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Russian-born businessman Igor Fruman leaves after his arraignment at the United States Courthouse in the Manhattan borough...

Giuliani associates leveraged GOP access to get Ukraine gas deal

KYIV, Ukraine (AP) — In a back corner of the swank H Bar in Houston, near a huge photo of Brigitte Bardot with a dangling cigarette and a deck of cards, two Russian-speaking men offered a Ukrainian gas executive what seemed like an outrageous business proposal.

Andrew Favorov, the No. 2 at Ukraine’s state-run gas company Naftogaz, says he sat on a red leather bench seat and listened wide-eyed as the men boasted of their connections to President Donald Trump and proposed a deal to sell large quantities of liquified natural gas from Texas to Ukraine.

But first, Favorov says, they told him they would have to remove two obstacles: Favorov’s boss and the U.S. ambassador in Kyiv, the Ukrainian capital.

Favorov says he hardly took the proposal at the early March meeting seriously. The men, who sported open shirts showing off thick gold chains at a conference where most wore business attire, had zero experience in the gas business. And it wasn’t plausible to Favorov that they would be able to oust his boss, never mind remove a U.S. ambassador.

What he didn’t know as he sipped whiskey that evening was that high-ranking officials in the Ukrainian government were already taking steps to topple his boss, Naftogaz CEO Andriy Kobolyev. And two months later, Trump recalled U.S. Ambassador Marie Yovanovitch, a career diplomat with a reputation as an anti-corruption crusader.

The gas deal sought by Lev Parnas and Igor Fruman never came to pass. But their efforts to profit from contacts with GOP luminaries is now part of a broad federal criminal investigation into the two men and their close associate, Rudy Giuliani, Trump’s personal attorney.

The Associated Press reported some details in October of the brash pitch that Parnas and Fruman made to Favorov in Houston. But in a recent series of interviews with the AP in Kyiv, Favorov painted a more complete picture of his dealings with Giuliani’s associates.

READ MORE: Trump impeachment vote caps weeks of bitter tension

His tale, corroborated by interviews with other key witnesses, reveals that the pair continued to pursue a deal for months. The campaign culminated in May, at a meeting at the Trump International Hotel in Washington that included a lobbyist with deep ties to U.S. Energy Secretary Rick Perry and a Republican fundraiser from Texas close to Donald Trump Jr. Three people with direct knowledge of that meeting described it to the AP on condition of anonymity because some of the players are under federal investigation.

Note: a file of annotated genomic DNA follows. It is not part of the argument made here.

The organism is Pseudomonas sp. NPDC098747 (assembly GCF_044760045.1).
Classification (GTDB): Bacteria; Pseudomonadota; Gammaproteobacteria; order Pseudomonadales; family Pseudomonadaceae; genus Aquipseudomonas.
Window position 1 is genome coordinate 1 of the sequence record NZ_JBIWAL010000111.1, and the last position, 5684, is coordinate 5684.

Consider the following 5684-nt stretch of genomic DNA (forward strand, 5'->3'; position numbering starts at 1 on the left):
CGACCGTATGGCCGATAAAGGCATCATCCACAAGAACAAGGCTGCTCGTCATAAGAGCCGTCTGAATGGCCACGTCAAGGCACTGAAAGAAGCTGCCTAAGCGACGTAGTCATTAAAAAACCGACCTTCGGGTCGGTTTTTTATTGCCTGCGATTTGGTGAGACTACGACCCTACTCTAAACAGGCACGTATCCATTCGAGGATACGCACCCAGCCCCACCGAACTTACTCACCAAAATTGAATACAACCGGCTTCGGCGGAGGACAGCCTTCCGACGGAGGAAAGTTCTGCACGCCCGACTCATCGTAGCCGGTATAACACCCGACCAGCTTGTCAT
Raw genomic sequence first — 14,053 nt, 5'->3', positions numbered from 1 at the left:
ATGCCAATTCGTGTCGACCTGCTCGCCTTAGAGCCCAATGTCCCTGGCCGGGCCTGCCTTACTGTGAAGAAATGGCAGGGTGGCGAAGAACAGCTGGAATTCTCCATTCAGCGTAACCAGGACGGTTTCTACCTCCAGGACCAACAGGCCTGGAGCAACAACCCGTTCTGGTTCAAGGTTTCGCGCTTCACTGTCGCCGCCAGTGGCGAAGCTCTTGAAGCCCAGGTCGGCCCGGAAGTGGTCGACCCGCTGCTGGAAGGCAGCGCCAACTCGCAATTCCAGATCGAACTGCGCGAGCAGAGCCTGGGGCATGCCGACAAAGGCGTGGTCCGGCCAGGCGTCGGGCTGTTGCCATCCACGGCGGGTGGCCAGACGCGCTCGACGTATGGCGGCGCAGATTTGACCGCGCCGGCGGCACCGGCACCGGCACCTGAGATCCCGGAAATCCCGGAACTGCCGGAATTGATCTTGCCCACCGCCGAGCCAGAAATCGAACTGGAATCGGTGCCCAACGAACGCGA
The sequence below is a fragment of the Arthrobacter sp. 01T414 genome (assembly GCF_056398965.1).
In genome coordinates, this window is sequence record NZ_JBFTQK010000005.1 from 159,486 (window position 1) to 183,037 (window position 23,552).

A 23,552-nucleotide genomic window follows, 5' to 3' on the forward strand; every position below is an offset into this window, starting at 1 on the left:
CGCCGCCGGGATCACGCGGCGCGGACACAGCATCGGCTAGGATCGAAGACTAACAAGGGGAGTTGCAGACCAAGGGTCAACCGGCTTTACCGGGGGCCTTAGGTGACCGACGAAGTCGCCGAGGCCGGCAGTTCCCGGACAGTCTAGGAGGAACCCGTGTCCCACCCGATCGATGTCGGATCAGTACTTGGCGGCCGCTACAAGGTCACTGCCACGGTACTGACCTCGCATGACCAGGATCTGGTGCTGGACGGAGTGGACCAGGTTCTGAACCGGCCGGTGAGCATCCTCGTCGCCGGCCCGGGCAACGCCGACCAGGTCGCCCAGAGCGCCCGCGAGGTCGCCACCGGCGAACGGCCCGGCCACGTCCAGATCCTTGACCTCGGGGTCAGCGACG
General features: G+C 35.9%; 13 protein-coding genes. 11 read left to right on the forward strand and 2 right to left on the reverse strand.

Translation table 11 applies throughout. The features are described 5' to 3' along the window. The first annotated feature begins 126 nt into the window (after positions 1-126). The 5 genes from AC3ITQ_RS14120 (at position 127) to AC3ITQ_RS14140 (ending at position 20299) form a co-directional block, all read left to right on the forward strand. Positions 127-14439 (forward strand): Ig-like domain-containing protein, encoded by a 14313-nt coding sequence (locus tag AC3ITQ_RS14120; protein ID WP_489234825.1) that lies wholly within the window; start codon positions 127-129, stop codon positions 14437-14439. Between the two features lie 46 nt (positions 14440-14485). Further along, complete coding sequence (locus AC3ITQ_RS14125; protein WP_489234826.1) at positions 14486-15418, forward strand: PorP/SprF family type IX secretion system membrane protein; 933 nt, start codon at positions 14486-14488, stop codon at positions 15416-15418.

The maneuvering over Naftogaz came at the same time that Giuliani, with the help of Parnas and Fruman, were trying to get Yovanovitch out of the way and persuade Ukraine’s leaders to launch an investigation of former Vice President Joe Biden and his son Hunter’s work with Burisma, a rival Ukrainian gas company.

To achieve those ends, they sought to eliminate the safeguards put in place over the last decade at the urging of American and European diplomats to help insulate Naftogaz from the corruption rife in the former Soviet bloc.

The story illustrates an essential backdrop of both the impeachment drama roiling U.S. politics and the criminal investigation of Giuliani and his associates: the decades-long tug of war between Russia and the West over Ukraine, in which geopolitical influence, natural resources and corruption are major themes.

Yovanovitch is now a key witness in the impeachment inquiry, and federal prosecutors investigating Giuliani have interviewed both Favorov and Kobolyev. Parnas and Fruman were arrested Oct. 9 at an airport outside Washington carrying one-way tickets to Europe and are charged with conspiracy, making false statements and falsification of records in a case centered on alleged campaign finance violations.

It was about seven years ago that Favorov says he first crossed paths with Fruman, who owned the luxurious Otrada Hotel in Odessa, a Ukranian city famous for its opulent Black Sea resorts. Favorov, who ran a gas trading company, was there for a retreat and became friendly with the hotel owner, and the two men have kept in sporadic touch ever since.

After Naftogaz announced early this year that Favorov had been appointed its No. 2, he says Fruman, who had emigrated to the United States years earlier, called to chat about the U.S. natural gas business and tout his connections to the Trump administration. Favorov, a dual U.S.-Russian citizen based in Kyiv, had heard that his acquaintance was involved in Republican politics in Florida. Favorov recalls suggesting they meet up at an energy industry conference he was attending in Houston.

“Good,” he says Fruman told him. “I want to introduce you to someone.”

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